On my German '05, in terms of management systems - in terms of stability/traction control - everything happens AFTER, not when, I do it.
    Last edited by joko104; 12-17-13 at 03:37 PM.

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    Re: Reported Paul Walker of Fast and Furios fame dead at 40.

    Quote Originally Posted by joko104 View Post
    I have an '05 CL65 Merc - twin turbo V12 putting out a whooping 26 psi. Renntech Stage 5 modified. 1014 ft/pound torque. Massive. To keep it from shattering the tranny, it was necessary to go to a non-lock up stall speed torque converter to prevent the hammer effect. But DAMN, that turbo lag - and they're tucked in as tight and close as possible. To this is the unpredictability of the stall torque converter too. Ungodly fast straight line acceleration - BUT... There's NO middleground and everything happens the moment AFTER you do in in terms of the throttle. Extremely easy to overpower in curves. Very difficult NOT to.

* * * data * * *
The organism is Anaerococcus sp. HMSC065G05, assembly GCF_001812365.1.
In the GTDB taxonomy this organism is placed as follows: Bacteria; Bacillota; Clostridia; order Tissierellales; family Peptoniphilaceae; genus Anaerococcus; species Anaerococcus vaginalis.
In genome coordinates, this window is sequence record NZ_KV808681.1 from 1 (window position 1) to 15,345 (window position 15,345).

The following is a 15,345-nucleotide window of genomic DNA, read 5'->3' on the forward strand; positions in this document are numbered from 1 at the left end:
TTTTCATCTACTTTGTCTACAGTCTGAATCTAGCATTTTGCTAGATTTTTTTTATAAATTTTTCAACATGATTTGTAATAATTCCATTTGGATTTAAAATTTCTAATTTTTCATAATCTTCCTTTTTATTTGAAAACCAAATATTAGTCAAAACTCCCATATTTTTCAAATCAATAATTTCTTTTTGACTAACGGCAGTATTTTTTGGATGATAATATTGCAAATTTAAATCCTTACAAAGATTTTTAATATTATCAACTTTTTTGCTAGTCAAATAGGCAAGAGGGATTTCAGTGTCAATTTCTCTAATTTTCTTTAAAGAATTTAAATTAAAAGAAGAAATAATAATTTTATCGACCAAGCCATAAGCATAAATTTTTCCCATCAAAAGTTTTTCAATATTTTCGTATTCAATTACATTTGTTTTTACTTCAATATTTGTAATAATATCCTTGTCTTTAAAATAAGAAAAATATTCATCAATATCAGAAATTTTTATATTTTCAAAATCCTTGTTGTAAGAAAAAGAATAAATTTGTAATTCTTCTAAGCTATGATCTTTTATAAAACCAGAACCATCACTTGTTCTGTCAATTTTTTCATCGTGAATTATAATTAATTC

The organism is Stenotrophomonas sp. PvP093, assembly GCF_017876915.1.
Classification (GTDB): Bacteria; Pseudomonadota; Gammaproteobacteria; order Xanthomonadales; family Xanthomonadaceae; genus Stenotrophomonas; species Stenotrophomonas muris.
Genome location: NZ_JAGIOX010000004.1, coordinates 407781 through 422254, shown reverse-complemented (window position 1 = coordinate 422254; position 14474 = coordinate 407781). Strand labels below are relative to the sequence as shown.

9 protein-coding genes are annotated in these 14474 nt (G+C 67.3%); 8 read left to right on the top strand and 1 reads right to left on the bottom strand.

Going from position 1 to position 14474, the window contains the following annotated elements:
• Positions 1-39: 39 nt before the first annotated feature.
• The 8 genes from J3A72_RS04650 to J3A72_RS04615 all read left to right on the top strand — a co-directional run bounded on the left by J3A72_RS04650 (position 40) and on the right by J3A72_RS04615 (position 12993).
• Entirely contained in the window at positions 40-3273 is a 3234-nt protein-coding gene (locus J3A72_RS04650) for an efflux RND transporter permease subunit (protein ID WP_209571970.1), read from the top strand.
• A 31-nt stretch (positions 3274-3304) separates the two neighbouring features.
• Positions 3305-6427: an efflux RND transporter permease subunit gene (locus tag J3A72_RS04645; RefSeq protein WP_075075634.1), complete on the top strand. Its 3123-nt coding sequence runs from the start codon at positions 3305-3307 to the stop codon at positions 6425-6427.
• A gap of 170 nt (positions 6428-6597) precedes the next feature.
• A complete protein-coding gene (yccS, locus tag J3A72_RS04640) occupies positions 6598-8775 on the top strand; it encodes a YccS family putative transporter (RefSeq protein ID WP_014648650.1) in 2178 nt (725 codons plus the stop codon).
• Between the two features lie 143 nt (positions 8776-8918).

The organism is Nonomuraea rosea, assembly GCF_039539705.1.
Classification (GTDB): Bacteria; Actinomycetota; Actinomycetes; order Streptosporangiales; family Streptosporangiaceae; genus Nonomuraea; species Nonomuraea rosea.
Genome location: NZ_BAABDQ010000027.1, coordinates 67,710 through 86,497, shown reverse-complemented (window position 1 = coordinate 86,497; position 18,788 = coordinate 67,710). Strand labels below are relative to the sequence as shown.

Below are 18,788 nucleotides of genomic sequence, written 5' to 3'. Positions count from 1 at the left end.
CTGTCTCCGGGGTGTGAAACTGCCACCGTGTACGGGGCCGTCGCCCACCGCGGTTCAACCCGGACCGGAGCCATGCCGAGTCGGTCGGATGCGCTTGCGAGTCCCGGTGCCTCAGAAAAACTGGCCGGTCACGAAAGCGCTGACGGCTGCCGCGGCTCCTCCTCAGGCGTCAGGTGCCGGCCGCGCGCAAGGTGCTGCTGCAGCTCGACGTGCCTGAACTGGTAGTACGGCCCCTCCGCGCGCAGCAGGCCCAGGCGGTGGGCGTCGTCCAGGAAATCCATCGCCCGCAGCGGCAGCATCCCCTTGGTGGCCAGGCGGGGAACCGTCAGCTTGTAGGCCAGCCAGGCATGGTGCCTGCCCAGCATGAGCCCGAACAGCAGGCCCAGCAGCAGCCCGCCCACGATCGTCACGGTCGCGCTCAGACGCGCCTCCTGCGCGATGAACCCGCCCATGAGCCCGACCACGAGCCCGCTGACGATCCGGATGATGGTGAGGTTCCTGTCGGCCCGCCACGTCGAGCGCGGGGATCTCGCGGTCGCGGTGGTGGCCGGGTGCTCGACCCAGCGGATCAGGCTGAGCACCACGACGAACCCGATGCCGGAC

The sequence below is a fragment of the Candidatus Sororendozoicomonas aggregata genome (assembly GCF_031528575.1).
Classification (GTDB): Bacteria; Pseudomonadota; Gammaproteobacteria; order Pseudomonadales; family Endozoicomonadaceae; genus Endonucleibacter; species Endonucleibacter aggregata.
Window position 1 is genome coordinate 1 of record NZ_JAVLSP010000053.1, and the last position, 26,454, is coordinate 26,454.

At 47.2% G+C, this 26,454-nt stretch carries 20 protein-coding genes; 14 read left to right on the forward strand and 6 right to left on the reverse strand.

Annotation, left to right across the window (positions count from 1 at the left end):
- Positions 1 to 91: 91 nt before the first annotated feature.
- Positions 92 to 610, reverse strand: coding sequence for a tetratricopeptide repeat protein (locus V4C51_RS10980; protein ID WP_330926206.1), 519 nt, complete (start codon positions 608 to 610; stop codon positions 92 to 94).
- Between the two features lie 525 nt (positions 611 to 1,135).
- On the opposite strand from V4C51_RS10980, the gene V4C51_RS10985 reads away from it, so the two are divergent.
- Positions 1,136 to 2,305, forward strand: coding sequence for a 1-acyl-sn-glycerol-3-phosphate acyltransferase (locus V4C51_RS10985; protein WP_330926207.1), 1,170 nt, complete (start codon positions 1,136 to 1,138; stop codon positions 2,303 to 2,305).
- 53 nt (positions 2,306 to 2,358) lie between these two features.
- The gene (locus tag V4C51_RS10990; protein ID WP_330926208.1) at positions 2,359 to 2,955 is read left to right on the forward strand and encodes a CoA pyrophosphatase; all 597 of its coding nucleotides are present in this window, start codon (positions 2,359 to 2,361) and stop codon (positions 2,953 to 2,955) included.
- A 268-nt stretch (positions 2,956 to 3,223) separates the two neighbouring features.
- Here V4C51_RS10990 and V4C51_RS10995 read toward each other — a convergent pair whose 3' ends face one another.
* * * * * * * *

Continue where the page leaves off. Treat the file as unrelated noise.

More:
I saw a video by Top Gear (British) driving a nearly identical CL600 that had been dual turboed and built up like mine is. He (Jeremy Clark) hated it, and he likes hyper performance cars. The computers had no idea how to handle it, and their film footage showed the tach jumping all over the place and the car radically jerking in turns unpredictable as the motor, brakes, transmission and suspension could never syncho up to the turbos.